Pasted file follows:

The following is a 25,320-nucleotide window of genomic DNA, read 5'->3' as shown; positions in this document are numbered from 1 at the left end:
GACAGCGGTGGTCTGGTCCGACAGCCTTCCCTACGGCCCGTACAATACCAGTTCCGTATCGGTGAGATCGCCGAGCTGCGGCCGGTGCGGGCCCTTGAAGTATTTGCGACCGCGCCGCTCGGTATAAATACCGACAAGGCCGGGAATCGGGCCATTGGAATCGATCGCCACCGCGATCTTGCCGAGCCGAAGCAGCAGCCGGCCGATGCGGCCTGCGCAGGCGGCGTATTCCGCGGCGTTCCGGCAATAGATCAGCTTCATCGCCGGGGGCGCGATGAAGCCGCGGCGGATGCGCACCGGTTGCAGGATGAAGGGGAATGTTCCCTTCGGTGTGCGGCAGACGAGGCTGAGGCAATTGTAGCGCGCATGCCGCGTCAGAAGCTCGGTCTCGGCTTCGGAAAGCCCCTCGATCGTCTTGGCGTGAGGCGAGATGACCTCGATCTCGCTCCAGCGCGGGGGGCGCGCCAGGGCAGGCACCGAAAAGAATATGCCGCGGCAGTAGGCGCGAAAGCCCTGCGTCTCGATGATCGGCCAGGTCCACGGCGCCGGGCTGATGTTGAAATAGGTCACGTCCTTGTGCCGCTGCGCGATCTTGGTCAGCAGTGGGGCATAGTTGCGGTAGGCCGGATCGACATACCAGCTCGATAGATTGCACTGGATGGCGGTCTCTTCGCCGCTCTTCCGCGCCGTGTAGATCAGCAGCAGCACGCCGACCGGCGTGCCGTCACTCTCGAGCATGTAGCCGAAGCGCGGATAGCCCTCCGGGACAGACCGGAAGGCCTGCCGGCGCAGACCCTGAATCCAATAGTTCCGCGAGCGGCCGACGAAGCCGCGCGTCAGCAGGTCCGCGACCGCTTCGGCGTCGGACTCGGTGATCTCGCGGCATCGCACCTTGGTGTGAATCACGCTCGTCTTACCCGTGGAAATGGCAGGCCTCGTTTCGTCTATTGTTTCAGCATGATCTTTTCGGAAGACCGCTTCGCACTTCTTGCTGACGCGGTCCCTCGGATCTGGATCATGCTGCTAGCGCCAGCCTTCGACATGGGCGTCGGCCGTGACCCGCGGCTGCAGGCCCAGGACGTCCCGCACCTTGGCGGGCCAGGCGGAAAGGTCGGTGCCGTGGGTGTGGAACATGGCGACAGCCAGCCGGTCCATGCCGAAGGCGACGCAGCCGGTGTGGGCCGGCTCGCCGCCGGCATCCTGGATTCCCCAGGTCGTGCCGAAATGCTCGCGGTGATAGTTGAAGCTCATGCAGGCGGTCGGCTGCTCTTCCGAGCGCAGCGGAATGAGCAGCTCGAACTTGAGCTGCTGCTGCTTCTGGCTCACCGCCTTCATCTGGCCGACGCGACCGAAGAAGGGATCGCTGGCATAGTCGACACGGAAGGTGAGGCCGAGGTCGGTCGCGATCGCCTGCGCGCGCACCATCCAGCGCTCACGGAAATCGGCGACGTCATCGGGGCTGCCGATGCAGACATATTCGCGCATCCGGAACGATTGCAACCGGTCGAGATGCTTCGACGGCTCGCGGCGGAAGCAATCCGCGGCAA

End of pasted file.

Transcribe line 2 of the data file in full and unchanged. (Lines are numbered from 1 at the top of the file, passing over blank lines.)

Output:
GACAGCGGTGGTCTGGTCCGACAGCCTTCCCTACGGCCCGTACAATACCAGTTCCGTATCGGTGAGATCGCCGAGCTGCGGCCGGTGCGGGCCCTTGAAGTATTTGCGACCGCGCCGCTCGGTATAAATACCGACAAGGCCGGGAATCGGGCCATTGGAATCGATCGCCACCGCGATCTTGCCGAGCCGAAGCAGCAGCCGGCCGATGCGGCCTGCGCAGGCGGCGTATTCCGCGGCGTTCCGGCAATAGATCAGCTTCATCGCCGGGGGCGCGATGAAGCCGCGGCGGATGCGCACCGGTTGCAGGATGAAGGGGAATGTTCCCTTCGGTGTGCGGCAGACGAGGCTGAGGCAATTGTAGCGCGCATGCCGCGTCAGAAGCTCGGTCTCGGCTTCGGAAAGCCCCTCGATCGTCTTGGCGTGAGGCGAGATGACCTCGATCTCGCTCCAGCGCGGGGGGCGCGCCAGGGCAGGCACCGAAAAGAATATGCCGCGGCAGTAGGCGCGAAAGCCCTGCGTCTCGATGATCGGCCAGGTCCACGGCGCCGGGCTGATGTTGAAATAGGTCACGTCCTTGTGCCGCTGCGCGATCTTGGTCAGCAGTGGGGCATAGTTGCGGTAGGCCGGATCGACATACCAGCTCGATAGATTGCACTGGATGGCGGTCTCTTCGCCGCTCTTCCGCGCCGTGTAGATCAGCAGCAGCACGCCGACCGGCGTGCCGTCACTCTCGAGCATGTAGCCGAAGCGCGGATAGCCCTCCGGGACAGACCGGAAGGCCTGCCGGCGCAGACCCTGAATCCAATAGTTCCGCGAGCGGCCGACGAAGCCGCGCGTCAGCAGGTCCGCGACCGCTTCGGCGTCGGACTCGGTGATCTCGCGGCATCGCACCTTGGTGTGAATCACGCTCGTCTTACCCGTGGAAATGGCAGGCCTCGTTTCGTCTATTGTTTCAGCATGATCTTTTCGGAAGACCGCTTCGCACTTCTTGCTGACGCGGTCCCTCGGATCTGGATCATGCTGCTAGCGCCAGCCTTCGACATGGGCGTCGGCCGTGACCCGCGGCTGCAGGCCCAGGACGTCCCGCACCTTGGCGGGCCAGGCGGAAAGGTCGGTGCCGTGGGTGTGGAACATGGCGACAGCCAGCCGGTCCATGCCGAAGGCGACGCAGCCGGTGTGGGCCGGCTCGCCGCCGGCATCCTGGATTCCCCAGGTCGTGCCGAAATGCTCGCGGTGATAGTTGAAGCTCATGCAGGCGGTCGGCTGCTCTTCCGAGCGCAGCGGAATGAGCAGCTCGAACTTGAGCTGCTGCTGCTTCTGGCTCACCGCCTTCATCTGGCCGACGCGACCGAAGAAGGGATCGCTGGCATAGTCGACACGGAAGGTGAGGCCGAGGTCGGTCGCGATCGCCTGCGCGCGCACCATCCAGCGCTCACGGAAATCGGCGACGTCATCGGGGCTGCCGATGCAGACATATTCGCGCATCCGGAACGATTGCAACCGGTCGAGATGCTTCGACGGCTCGCGGCGGAAGCAATCCGCGGCAA